BOSTON — Michael E. Porter, Harvard's Bishop William Lawrence University Professor based at Harvard Business School, has received the first Lifetime Achievement Award in Economic Development from the U.S. Department of Commerce. The award was presented on May 22 by U.S. Secretary of Commerce Carlos Gutierrez and Assistant Secretary Sandy K. Baruah at the 2008 National Summit on American Competitiveness in Chicago.
The Lifetime Achievement Award is presented only rarely, when a private citizen's body of work and assistance to the federal government have significantly enhanced the nation's approach to economic development.
According to the U.S. Department of Commerce, "Michael Porter's work on competitiveness and industry clusters has significantly shaped the federal approach to economic development, including the rejuvenation of the Commerce Department's Economic Development Administration (EDA); thought leadership of a comprehensive proposal to streamline the federal delivery of community and economic development programs; and support for Free Trade Agreements."
Accepting the award, Porter, often referred to as the world's leading expert on the competitiveness of companies and countries, said, "It has been a privilege to work with Secretary Gutierrez, his predecessors, and their colleagues to enhance Federal policy toward economic development. The combination of active and autonomous states and regions working with Federal support is one of the unique competitive advantages of the American economy."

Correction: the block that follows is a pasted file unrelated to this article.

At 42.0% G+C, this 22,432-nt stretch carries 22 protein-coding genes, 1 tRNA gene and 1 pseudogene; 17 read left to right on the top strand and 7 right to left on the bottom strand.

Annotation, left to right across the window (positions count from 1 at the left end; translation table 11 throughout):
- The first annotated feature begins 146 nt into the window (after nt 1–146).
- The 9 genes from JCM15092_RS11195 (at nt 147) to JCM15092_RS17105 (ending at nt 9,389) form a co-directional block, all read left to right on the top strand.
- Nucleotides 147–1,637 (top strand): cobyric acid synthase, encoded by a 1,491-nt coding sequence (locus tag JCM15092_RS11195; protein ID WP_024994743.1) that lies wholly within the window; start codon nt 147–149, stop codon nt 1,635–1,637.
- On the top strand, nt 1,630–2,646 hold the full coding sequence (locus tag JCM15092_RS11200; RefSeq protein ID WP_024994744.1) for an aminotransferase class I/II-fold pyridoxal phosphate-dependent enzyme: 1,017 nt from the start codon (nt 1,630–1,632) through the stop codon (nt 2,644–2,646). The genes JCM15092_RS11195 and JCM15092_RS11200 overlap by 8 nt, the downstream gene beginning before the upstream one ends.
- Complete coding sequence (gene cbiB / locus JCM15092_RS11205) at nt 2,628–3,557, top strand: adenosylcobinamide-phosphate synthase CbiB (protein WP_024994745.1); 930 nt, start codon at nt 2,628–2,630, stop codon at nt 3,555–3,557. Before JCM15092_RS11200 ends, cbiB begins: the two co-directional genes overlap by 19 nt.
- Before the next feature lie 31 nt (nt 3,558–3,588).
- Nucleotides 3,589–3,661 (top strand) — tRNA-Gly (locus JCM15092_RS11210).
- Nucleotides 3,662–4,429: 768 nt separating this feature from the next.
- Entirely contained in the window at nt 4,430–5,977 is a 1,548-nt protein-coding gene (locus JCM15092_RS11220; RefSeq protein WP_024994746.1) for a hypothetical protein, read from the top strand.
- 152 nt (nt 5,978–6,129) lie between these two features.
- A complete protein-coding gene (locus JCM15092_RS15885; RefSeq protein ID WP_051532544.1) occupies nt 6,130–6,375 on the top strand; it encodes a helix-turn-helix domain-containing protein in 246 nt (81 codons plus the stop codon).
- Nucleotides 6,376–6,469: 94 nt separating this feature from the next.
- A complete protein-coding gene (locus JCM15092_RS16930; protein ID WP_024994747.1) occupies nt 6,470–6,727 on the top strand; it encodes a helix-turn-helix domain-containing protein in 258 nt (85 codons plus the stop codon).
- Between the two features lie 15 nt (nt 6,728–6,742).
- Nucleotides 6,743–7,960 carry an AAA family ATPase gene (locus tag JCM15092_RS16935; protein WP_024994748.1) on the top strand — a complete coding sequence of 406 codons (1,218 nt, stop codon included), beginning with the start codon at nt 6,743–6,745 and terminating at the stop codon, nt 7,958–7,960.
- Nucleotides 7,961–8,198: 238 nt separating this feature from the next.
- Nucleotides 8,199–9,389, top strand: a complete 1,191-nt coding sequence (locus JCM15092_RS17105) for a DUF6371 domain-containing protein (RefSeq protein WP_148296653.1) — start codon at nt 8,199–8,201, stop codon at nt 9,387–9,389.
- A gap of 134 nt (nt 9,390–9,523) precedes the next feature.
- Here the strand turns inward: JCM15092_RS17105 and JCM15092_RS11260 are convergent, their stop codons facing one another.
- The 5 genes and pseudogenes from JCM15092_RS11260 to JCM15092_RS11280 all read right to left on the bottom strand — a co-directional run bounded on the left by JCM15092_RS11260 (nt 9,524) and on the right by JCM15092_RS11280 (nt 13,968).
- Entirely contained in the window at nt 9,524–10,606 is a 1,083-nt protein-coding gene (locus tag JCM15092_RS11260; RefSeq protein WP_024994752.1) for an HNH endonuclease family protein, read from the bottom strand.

Porter is the author of 17 books and more than 125 articles. These publications, including Competitive Strategy and Competitive Advantage, have reshaped the way company strategy is taught and practiced. His work on competitiveness, including his book The Competitive Advantage of Nations, which introduced the influential concept of "clusters" (geographic concentrations of related industries in particular fields), has guided economic policy across the world. Porter has advised leaders in many nations and is currently working in Colombia, Rwanda, Saudi Arabia, and Vietnam.
He has also dedicated more than a decade of work to America's economically distressed communities. In 1994, he founded and remains chair of The Initiative for a Competitive Inner City (ICIC), a nonprofit private-sector organization that catalyzes inner-city business development across the United States and that has collaborated actively with EDA and city governments.
Porter's most recent book, Redefining Health Care: Creating Value-Based Competition on Results, published in 2006, puts forth a strategy for the transformation of the health care delivery system in the United States and abroad. The book was honored with the James A. Hamilton Award as the outstanding health care book of the year.
At Harvard, Porter's graduate course on competitiveness is taken by students from across the entire university. It is also taught in partnership with more than 80 other universities, many of them in developing nations. He also leads the New CEO Workshop, a Harvard Business School program for newly appointed CEOs of the world's largest and most complex organizations.
Porter earned an MBA from Harvard Business School with high distinction as a George F. Baker Scholar in 1971 and a Ph.D. in Business Economics from Harvard University in 1973, where he won the Wells Prize for his research in industrial organization. He is a 1969 graduate of Princeton University, where he graduated with high honors in aerospace and mechanical engineering and was elected to Phi Beta Kappa and Tau Beta Pi. The holder of 14 honorary doctorates and numerous other awards and national honors, he was named a University Professor in 2000, the highest professional recognition that can be awarded to a Harvard faculty member.